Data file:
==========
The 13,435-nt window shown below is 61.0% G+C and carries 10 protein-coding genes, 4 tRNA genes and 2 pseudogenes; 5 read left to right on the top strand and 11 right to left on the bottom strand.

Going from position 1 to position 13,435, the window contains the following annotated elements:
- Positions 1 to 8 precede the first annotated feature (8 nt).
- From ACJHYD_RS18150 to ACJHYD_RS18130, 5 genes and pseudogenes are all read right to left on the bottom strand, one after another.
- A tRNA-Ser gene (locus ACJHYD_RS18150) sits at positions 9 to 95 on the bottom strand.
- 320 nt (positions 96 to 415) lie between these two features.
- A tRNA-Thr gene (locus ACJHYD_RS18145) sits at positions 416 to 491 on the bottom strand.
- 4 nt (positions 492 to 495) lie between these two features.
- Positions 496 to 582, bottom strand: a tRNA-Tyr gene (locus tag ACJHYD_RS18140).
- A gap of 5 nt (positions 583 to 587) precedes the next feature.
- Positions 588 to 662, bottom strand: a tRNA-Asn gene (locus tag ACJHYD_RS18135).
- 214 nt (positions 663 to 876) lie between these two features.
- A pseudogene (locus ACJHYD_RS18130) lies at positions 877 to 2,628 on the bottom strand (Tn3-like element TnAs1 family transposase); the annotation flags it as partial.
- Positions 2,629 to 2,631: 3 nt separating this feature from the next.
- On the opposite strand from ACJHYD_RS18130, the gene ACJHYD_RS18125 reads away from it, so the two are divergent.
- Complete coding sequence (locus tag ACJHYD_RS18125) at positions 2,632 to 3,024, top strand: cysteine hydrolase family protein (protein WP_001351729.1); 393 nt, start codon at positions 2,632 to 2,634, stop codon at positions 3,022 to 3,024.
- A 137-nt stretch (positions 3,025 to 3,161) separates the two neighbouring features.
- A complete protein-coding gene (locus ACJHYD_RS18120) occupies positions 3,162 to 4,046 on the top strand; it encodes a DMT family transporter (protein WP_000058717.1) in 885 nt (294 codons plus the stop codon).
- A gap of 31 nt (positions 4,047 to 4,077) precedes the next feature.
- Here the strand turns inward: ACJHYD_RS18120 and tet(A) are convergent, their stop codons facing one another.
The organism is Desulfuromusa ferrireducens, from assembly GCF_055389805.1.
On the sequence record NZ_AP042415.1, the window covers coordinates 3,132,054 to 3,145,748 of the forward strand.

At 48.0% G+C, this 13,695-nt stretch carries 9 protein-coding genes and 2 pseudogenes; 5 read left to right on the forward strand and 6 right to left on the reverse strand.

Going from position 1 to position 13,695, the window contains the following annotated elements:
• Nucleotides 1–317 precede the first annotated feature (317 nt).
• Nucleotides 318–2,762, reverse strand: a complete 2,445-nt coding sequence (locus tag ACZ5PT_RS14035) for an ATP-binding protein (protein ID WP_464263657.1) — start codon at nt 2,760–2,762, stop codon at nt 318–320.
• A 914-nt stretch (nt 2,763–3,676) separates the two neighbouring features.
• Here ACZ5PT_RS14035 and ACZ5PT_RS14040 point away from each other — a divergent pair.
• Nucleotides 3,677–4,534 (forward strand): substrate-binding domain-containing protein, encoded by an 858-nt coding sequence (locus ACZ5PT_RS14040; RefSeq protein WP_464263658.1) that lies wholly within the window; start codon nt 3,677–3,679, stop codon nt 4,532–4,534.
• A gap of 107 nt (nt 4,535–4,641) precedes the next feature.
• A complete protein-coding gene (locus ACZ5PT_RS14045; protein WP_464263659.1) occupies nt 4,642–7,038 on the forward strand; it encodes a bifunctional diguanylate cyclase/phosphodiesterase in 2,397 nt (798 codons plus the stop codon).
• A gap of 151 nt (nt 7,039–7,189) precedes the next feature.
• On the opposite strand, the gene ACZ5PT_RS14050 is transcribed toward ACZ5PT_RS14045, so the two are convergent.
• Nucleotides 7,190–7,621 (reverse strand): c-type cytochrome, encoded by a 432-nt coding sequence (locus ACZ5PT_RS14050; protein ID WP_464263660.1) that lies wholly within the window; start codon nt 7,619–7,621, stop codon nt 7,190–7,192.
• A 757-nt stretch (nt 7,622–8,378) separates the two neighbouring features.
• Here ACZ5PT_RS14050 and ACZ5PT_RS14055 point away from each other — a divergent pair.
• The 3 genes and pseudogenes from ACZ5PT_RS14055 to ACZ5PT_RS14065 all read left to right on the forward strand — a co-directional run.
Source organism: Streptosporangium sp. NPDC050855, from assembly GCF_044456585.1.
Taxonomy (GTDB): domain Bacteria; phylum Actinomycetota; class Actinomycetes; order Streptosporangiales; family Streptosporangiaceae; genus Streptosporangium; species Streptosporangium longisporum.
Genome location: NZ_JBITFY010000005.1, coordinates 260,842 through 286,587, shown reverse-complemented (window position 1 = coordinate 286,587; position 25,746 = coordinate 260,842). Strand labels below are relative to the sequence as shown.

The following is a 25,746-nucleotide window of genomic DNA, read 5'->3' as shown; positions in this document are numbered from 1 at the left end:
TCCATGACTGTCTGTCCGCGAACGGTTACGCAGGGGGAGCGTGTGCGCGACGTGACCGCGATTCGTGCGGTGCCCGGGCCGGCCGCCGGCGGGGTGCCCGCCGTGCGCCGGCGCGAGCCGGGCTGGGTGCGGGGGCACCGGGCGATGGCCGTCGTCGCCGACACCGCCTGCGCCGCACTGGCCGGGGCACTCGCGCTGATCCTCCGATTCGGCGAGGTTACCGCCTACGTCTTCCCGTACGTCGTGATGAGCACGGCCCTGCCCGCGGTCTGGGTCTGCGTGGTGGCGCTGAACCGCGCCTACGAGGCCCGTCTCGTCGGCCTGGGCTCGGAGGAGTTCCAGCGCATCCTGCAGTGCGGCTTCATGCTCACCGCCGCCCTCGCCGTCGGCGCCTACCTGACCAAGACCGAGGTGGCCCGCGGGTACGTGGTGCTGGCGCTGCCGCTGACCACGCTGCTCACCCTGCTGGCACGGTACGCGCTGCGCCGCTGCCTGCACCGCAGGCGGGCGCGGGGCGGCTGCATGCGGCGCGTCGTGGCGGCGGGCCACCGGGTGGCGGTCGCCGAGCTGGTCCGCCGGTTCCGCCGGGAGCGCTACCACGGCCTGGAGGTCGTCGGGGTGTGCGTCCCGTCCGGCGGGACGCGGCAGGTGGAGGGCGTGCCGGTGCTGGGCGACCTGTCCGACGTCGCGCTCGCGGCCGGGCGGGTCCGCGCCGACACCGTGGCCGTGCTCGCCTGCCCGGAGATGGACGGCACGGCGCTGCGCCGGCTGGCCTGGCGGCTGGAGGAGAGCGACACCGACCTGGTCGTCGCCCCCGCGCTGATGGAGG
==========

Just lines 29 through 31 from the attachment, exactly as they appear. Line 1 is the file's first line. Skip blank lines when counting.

• Nucleotides 3,677–4,534 (forward strand): substrate-binding domain-containing protein, encoded by an 858-nt coding sequence (locus ACZ5PT_RS14040; RefSeq protein WP_464263658.1) that lies wholly within the window; start codon nt 3,677–3,679, stop codon nt 4,532–4,534.
• A gap of 107 nt (nt 4,535–4,641) precedes the next feature.
• A complete protein-coding gene (locus ACZ5PT_RS14045; protein WP_464263659.1) occupies nt 4,642–7,038 on the forward strand; it encodes a bifunctional diguanylate cyclase/phosphodiesterase in 2,397 nt (798 codons plus the stop codon).